Perhaps writers feed the public what it wants? Or are we writing out of our frustrations and regrets, sadnesses, disappointments and rage?  The recent memoir phase has covered topics from the life of minorities, whether of ethnicity, sexual orientation, class, or other groups who find themselves in what feels an unfairly negative position in a culture which suggests that everyone can and should ‘have it all’. Helpful or unhelpful to read, these memoirs aren’t written to entertain, or ‘lose yourself in a book’ but to expose life’s unfairness, to highlight disappointments, tragedies or frustrations. Occasionally there’s a ‘happy ending’, as with Elizabeth Gilbert’s Eat Pray Love or  Alice Jolly’s Dead Babies and Seaside Towns, where the protagonist obtains their goal, and thus solves the problem. Girl with Dove by Sally Bayley leaves us knowing that 'up by my bootstraps' may sometimes reap dividends...

And so memoir may deliver the hope, while fiction highlights the grim reality…?

To embed reality into drama or fiction needs care and insight. Diana Evans puts the problems of the black middle-class into novel form, (Ordinary People): it is just that — ordinary… (Evans is great at writing about boredom so that you feel it!)  Tayari Jones does far better in An American Marriage, going deeper into character, developing (and demonstrating through interaction and dialogue) motivations and ambiguities, which demonstrate an empathy with her creations, and creates a page turning story rather than flat complaint. The young black American author Angie Thomas does superbly with her page-turning THUG (The Hate You Give), chronicling the struggles of escape from the inevitable
A lively, compelling read...
place class and skin colour has assigned her and her fellow African Americans.

If novels can entertain, inform, and open our minds to the lives of others while supplying at the same time as satisfying read, is this impossible for drama, especially soaps and TV drama?  Conclusions with ambivalent, open endings, even happy ones, usually involve growth and change. Soaps and TV dramas are the sources of quick-fire entertainment. Characterisation can slip in order to pace or literally ‘sex up’ a story in this preferred relaxation for many people. Novels may speak more constructively, memoirs less so. But memoirs, possibly, are informing the lack of if not happy then satisfying endings in the threads of soaps and the themes of dramas. People are made aware of the sufferings of others, maybe even find pleasure in the satisfaction or schadenfreude which appeals, and maybe also reassures them, that the lives of others are not necessarily better than their own: the grass is not greener, and happily ever after can be dismissed as a myth.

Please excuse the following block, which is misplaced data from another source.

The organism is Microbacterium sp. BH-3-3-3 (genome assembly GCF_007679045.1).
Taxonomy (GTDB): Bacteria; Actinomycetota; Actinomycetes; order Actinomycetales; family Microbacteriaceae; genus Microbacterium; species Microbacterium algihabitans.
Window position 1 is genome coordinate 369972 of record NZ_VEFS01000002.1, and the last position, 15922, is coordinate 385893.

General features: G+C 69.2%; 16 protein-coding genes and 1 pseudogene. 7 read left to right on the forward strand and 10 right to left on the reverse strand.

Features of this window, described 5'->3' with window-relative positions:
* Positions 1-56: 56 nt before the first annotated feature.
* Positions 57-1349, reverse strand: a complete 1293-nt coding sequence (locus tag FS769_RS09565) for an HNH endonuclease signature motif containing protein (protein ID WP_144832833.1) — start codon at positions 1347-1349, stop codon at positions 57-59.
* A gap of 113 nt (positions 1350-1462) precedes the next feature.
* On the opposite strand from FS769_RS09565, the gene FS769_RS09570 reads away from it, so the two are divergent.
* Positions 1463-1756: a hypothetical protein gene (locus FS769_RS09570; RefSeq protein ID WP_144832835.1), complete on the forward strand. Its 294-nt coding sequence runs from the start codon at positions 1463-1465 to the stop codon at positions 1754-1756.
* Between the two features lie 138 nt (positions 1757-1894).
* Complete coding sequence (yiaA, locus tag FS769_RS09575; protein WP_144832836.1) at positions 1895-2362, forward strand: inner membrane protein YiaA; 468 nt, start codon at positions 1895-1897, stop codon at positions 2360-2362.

Of course, I would still like Ed and Emma Grundy to reconcile, but I suspect a Thomas Hardy influence at work on the ending…


Jan Needle said…
Interesting read, thanks. As to reality and The Archers, I never recovered from discovering that the actor who plays 'Emmer' is a highly educated young graduate who speaks impeccable 'RP' and is as far from looking like a Borsetshire bumpkin as it's possible to imagine! Truth? Fiction? Stranger than? Compute from any combination...
And as for the new series of Killing Eve - well. Was kann man sagen?
It's the writing, the story, the dialogue which I'm talking about here - an actor may come from anywhere and learn to speak in many accents - as Shakespeare put it, "One man in his time plays many parts' - though I take your point if the problem is whether casting a working class girl who's an actor would give someone less privileged a job.